The mitogenome U6* corresponds to the most ancient population from which all descendants belonging to this haplogroup (U6a, U6b, U6c…) derived (Figure 2). The findings confirm that U6 mitochondrial lineage has a Eurasian origin, supporting the hypothesis of an early back-migration from Eurasia to North Africa, starting approximately from 45.000, in the Early Upper Paleolithic.

The authors propose that the newly identified U6* mitogenome is the basal haplogroup from which haplotypes found in present-day Northern African populations are derived. This research suggests that the PM1 lineage could be an offshoot to South-East Europe of the Early Upper Paleolithic migration that leads U6 from Western Asia to Africa during which it diversified until the emergence of the present-day U6 African lineages.

This paper together with other recent paleogenomics data show that the evolutionary history of Homo sapiens was more complex than it was thought from the “Out of Africa” hypothesis (Figure 3).

Figure 3. One of the last Homo sapiens populations dispersal out of Africa carrying L3 mitochondrial lineage (green colour). The PM1 lineage could be an offshoot to South-East Europe of the Early Upper Paleolithic migration that lead U6 from Western Asia to Africa during which it diversified until the emergence of the present-day U6 African lineages. Western Asia location for origin of U mitochondrial lineage (purple colour).
Figure 3. One of the last Homo sapiens populations dispersal out of Africa carrying L3 mitochondrial lineage (green colour). The PM1 lineage could be an offshoot to South-East Europe of the Early Upper Paleolithic migration that leads U6 from Western Asia to Africa during which it diversified until the emergence of the present-day U6 African lineages. Western Asia location for the origin of U mitochondrial lineage (purple colour).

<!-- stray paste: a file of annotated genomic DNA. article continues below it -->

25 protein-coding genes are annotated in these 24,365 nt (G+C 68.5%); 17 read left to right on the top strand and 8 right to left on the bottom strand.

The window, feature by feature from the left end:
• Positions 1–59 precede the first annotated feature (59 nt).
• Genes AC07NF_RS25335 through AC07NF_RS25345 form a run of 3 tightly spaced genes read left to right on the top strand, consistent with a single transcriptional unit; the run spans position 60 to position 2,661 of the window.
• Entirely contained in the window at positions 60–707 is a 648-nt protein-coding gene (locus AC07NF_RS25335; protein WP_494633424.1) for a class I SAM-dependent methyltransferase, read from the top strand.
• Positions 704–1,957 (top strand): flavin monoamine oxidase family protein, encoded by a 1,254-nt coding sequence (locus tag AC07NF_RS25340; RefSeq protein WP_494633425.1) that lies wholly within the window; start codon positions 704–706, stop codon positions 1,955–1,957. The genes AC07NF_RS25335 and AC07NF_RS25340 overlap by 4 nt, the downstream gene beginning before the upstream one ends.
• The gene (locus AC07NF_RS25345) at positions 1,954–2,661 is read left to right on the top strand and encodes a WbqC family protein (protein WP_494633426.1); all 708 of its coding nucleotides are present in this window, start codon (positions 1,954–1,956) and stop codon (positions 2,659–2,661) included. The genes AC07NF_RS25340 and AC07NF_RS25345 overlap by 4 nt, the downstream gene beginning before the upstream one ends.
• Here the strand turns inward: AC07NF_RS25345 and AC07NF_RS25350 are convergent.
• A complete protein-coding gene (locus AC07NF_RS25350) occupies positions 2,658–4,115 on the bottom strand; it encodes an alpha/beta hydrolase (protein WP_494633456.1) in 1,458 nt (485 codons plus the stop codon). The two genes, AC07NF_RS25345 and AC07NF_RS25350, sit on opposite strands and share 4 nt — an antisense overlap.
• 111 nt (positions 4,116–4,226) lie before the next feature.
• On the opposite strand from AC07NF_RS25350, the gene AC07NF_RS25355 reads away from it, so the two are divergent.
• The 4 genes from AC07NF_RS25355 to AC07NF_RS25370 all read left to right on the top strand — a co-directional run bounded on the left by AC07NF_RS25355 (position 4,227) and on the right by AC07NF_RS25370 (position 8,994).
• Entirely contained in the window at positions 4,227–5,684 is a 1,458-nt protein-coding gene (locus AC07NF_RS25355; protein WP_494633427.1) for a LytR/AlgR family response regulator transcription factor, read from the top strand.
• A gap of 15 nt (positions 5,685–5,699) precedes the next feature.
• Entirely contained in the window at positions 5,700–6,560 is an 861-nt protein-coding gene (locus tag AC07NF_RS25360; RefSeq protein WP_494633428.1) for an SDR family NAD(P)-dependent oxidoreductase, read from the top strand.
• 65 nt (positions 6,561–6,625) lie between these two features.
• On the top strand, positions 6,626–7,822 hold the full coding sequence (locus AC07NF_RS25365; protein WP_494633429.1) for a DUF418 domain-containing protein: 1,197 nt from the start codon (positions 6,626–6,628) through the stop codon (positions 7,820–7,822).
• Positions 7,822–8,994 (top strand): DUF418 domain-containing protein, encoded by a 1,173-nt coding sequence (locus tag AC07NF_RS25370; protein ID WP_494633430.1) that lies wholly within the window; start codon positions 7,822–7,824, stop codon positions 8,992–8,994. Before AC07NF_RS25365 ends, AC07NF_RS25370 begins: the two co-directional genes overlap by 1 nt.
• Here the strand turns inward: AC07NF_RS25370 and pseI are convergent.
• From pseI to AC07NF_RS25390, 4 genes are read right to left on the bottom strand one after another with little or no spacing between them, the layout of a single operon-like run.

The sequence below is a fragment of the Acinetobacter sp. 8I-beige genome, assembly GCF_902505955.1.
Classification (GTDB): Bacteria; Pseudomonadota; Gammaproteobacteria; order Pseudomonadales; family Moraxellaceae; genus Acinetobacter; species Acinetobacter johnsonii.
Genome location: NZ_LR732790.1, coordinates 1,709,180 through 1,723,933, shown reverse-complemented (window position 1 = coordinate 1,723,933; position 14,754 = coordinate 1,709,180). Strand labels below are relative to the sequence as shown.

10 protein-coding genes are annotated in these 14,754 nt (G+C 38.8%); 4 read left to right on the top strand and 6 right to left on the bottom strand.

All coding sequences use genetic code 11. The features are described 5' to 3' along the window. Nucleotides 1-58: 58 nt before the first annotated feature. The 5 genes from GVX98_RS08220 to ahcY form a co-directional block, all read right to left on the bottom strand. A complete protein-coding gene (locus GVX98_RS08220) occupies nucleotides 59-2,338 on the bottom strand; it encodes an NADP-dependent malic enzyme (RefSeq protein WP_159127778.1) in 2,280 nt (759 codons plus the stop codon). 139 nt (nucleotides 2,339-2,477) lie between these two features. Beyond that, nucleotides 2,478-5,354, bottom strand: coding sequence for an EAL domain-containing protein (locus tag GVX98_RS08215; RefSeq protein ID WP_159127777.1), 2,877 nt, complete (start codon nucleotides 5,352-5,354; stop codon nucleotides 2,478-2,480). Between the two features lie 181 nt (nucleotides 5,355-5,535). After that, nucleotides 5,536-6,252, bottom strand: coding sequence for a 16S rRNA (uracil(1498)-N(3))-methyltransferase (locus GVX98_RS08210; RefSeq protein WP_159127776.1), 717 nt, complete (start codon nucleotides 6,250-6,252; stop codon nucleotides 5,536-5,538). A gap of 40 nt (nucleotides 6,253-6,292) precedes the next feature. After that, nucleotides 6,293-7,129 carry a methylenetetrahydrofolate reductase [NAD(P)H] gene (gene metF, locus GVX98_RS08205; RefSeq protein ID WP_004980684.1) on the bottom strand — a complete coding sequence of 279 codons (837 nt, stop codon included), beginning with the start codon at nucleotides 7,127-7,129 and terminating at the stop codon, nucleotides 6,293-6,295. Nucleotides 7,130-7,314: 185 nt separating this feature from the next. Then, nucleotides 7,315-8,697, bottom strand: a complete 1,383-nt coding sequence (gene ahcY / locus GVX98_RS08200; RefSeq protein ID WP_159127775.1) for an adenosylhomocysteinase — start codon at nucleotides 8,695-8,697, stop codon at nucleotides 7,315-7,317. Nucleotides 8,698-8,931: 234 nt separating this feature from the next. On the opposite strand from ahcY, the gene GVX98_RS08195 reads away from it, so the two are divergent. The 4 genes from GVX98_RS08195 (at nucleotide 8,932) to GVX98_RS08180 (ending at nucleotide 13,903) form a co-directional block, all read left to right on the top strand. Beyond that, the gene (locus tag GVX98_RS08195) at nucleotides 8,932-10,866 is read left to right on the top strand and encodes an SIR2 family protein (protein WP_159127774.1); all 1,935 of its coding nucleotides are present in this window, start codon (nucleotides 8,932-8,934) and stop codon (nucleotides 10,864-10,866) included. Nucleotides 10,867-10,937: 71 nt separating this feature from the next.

References

  1. C. Posth, G. Renaud, A. Mittnik, D. G. Drucker, H. Rougier, C. Cupillard et al. Pleistocene mitochondrial genomes suggest a single major dispersal of Non-Africans and a Late Glacial Population turnover in Europe. Current Biology 26, 827–833 (2016).
  2. W. Liu, M. Martinón-Torres, Y.J. Cai, S. Xing, H.W. Tong, S.W. Pei, M. J. Sier, X. H. Wu, R. L. Edwards, H. Cheng, Y.Y. Li, X.X. Yang, J.M. de Castro, X.J. Wu. The earliest unequivocally modern humans in southern China. Nature 526, 696-700 (2015).
  3. [B. Secher, R. Fregel, J.M. Larruga, V.M. Cabrera, P. Endicott, J.J. Pestano, A. M. González. The history of the North African mitochondrial DNA haplogroup U6 gene flow into the African, Eurasian and American continents. BMC Evolutionary Biology 14,109 (2014).
  4. M. Hervella, E. M. Svensson, A. Alberdi, T. Günther, N. Izagirre, A. R. Munters, S. Alonso, M. Ioana, F. Ridiche, A. Soficaru, M. Jakobsson, M. G. Netea, C. de-la-Rua. The mitogenome of a 35,000-year-old Homo sapiens from Europe supports a Palaeolithic back-migration to Africa. Scientific Reports 6, 25501 (2016) DOI: 10.1038/srep25501.

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[…] A todos nos suena, o nos debería sonar, que la especie a la que pertenecemos evolucionó en África y que salió de ella. Aunque algunos miembros volvieron en el Paleolítico. Montse Hervella y Conchi de la Rúa en Evolution: A Palaeolithic back migration to Africa […]